Leadership can’t be defined as a characteristic of an individual since it is an emergent property of the relationship between individuals. In short, leadership has to do with a ‘We’ and not with a ‘Me’. Analogously, neither hydrogen nor oxygen has the characteristic of wetness, yet water is wet. There can be no leadership with (just) one individual! This likely could explain why so many academic researchers have failed to reliably model or predict effective leadership by the traits or characteristics of a leader.
This however does not mean, in regards to leadership, that as individuals we haven’t a responsibility for our personal development (as a human being). It simply means that leadership extends beyond the finite egoic ‘Me’.
Hence the development of leadership is at base an issue of transcendence that requires progressing beyond an egoic conception of self. It is a progression toward an understanding of our ‘I-We’ nature, toward an integral sense of self. That is, while you and I are different individual ‘I’s’ we are not separate ‘Me’s’. This ‘I’ that I am and the ‘I’ that you are are deeply connected. And by acknowledging and acting on this connection we become a ‘We’.
When this happens we experience a greater fullness to our life. I am sure we all have had this experience. While some call it team spirit, it is really human spirit.
Recognizing our ‘I-We’ nature puts us in touch with the individual and collective aspects of being human and to the simultaneous responsibility we have as a result. We understand that life in society is not simply a collection of independent individuals bumping into each other as each strives to have it all for ‘Me’. While our economic system would have us believe this for the sake of maximizing our desire to consume we are not mere cogs in this machinery.
We are not simply instrumental to each other’s needs. That fact is that we need each other for more than the satisfaction of our material desires. We have a very deep (inter)penetrating responsibility to each other’s unfolding, and therefore each of us is incomplete without each other. As noted by Amitai Etzioni “the I’s need We to be” (The Moral Dimension). Accordingly, leadership can only emerge when we forsake ‘Me’ and simultaneously act consistent with our ‘I-We’ nature. Progress is not possible otherwise!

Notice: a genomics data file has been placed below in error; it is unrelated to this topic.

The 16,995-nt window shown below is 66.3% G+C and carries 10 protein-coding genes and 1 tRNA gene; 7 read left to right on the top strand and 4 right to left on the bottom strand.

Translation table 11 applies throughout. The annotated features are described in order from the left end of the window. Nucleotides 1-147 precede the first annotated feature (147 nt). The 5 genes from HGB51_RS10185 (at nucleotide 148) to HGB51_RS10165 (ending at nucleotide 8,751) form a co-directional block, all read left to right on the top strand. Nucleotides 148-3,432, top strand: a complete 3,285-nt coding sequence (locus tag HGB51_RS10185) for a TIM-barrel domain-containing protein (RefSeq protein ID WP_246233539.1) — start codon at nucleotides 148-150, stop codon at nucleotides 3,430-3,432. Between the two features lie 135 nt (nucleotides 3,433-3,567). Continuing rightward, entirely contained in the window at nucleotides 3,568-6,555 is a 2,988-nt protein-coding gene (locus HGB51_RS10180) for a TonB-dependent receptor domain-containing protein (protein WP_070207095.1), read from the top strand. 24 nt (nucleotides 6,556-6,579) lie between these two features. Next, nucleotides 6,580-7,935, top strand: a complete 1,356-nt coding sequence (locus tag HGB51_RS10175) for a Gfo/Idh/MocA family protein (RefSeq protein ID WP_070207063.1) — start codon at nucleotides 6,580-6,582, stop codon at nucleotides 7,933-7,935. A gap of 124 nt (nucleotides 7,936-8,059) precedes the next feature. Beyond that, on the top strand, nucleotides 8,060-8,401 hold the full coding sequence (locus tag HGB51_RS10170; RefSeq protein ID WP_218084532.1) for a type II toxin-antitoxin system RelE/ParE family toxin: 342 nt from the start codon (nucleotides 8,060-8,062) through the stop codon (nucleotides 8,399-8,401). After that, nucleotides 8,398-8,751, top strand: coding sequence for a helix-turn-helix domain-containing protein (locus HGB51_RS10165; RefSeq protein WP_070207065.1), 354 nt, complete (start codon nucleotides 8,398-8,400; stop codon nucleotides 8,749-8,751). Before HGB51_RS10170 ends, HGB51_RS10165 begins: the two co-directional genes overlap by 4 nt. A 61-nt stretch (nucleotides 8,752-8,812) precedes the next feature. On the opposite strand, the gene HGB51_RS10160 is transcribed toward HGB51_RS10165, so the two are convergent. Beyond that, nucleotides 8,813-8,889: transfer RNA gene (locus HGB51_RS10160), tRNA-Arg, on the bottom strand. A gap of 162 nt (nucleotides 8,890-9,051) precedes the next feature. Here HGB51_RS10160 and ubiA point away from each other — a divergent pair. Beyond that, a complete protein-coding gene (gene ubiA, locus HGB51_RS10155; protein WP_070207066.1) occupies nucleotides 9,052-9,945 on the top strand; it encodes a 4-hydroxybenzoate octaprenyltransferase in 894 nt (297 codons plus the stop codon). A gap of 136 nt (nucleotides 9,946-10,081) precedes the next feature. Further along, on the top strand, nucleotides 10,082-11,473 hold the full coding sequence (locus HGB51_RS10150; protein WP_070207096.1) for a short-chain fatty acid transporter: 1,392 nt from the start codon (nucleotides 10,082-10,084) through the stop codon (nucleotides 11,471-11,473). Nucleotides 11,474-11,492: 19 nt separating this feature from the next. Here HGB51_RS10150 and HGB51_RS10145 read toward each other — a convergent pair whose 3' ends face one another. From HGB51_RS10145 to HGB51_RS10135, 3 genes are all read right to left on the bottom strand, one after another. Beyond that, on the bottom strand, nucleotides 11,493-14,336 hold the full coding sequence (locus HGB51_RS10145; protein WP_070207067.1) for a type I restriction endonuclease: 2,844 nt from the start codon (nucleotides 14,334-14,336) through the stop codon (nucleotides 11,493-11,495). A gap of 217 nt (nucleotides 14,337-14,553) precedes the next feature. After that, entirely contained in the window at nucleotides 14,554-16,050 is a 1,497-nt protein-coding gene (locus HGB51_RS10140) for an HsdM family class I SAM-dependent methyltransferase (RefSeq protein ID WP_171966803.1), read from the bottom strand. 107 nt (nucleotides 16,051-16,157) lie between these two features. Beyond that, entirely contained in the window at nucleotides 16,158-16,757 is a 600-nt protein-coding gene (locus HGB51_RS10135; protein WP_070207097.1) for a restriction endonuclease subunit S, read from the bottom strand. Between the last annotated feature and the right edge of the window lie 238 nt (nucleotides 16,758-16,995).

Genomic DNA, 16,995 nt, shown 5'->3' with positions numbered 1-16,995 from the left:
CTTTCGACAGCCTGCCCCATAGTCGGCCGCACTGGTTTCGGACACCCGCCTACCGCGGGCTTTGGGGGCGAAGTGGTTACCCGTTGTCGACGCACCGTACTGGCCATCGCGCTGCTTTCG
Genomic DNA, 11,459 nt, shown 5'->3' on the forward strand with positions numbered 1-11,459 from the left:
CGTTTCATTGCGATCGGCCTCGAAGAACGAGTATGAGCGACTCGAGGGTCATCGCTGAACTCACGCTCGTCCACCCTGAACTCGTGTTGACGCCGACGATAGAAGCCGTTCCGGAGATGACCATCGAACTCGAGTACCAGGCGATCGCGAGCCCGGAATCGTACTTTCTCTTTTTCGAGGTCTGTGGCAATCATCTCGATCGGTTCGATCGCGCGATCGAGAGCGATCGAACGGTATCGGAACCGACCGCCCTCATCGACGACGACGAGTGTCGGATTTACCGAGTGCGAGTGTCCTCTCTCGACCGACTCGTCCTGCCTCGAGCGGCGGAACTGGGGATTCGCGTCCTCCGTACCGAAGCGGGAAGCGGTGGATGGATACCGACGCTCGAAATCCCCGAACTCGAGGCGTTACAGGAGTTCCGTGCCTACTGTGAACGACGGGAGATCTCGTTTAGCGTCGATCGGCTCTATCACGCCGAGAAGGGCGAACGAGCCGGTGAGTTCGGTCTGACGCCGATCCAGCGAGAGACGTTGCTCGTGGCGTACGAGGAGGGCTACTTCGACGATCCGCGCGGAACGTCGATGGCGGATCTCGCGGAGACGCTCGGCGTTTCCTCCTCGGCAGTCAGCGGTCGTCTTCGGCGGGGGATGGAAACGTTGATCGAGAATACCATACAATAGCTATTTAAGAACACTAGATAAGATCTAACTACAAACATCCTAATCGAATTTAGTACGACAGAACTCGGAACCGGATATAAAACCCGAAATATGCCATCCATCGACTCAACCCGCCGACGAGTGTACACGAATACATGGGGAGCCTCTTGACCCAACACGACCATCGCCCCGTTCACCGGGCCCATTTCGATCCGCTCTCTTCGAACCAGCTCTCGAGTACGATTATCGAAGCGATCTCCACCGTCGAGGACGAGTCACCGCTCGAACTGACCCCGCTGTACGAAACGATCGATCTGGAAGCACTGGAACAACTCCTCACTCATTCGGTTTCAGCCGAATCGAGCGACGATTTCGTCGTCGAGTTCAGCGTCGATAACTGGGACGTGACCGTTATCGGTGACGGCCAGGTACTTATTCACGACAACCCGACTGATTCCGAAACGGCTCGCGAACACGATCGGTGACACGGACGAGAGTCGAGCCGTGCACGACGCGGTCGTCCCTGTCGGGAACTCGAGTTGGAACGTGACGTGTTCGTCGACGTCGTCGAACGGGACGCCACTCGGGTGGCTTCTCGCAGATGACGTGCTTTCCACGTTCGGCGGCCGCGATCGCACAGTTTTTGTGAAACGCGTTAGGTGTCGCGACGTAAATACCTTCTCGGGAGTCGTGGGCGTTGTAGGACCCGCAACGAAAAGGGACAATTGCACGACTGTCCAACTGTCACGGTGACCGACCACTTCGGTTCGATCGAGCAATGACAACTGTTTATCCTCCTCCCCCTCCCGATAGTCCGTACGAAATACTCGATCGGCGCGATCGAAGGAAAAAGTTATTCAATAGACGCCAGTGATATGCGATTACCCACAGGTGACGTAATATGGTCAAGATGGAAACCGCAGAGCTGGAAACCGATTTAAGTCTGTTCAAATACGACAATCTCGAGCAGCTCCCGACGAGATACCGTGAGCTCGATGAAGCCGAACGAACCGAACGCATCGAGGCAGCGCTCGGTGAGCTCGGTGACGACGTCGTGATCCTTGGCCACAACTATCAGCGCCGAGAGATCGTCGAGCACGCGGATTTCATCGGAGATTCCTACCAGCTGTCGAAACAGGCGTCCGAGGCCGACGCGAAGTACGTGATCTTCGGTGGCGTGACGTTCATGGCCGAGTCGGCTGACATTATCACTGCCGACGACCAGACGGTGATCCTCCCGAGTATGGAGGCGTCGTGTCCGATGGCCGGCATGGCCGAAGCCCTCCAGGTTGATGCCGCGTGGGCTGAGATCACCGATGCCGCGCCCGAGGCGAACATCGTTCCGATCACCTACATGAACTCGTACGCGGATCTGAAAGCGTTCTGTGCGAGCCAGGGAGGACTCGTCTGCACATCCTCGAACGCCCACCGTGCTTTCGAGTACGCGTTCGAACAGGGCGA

I feel leadership is rare because it looks easy to transform others and very difficult to change ourselves.
Have a look at an interesting blog on “Sage on the Stage or Guide on the Side?”
In adition to many other characteristics, I consider that
to be a leader, a person needs to be self confident and have a lot of self knowledge, which means in some way knowing very well is connection to the whole energy or “spirit” that allows him/her to obtain a certain response (from the universe) to what he needs or wants to achieve.
Knowing that the whole universe is pure energy, and taking care how to use own energy correctly, empowers a person to create, transform and align things as needed,
Taking care to allways create good for as many as possible and not only for self.
habilities to listen, love, accept others, learn, give with no interests, can be VERY suitable, in adition to the Knowledge in the specific topic a person is leading others.
The less ego in a leader, the better results with those leds.
My largest concern about leadership, as it exists in our culture, is its shallowness. The Alpha wants to win, not for the sake of his/her market, employees, or even the shareholders. This is evidenced by the compensation packages big time leaders get — and now are under attack for the disaster that have caused. A Patriarchal leader, from an evolutionary biological perspective, is given the authority to lead his tribe into an uncertain future because the tribe trusts that the leader has a duty greater than the self to live his or her life in. George Washington is a good example. He embodied a sense of duty to lead a flegling nation to better ground. This is what drove him. And he did it at risk to himself. Numerous generations later, we are the legacy of his leadership conversation. How do we ground ourselves into a conversation of possibilities that creates a more promising future? This is very different than amassing a fortune at the expense of others.
Mr. Howe, you could not have said it better. I feel we have allowed ourselves to wonder off track due to the great successes of our fore fathers. Instead of studying and following their lead and in their footsteps, we thought better to drift from their sound principals, values, and actions and let political correctness, greed, and self get in the way of selflessness and we.
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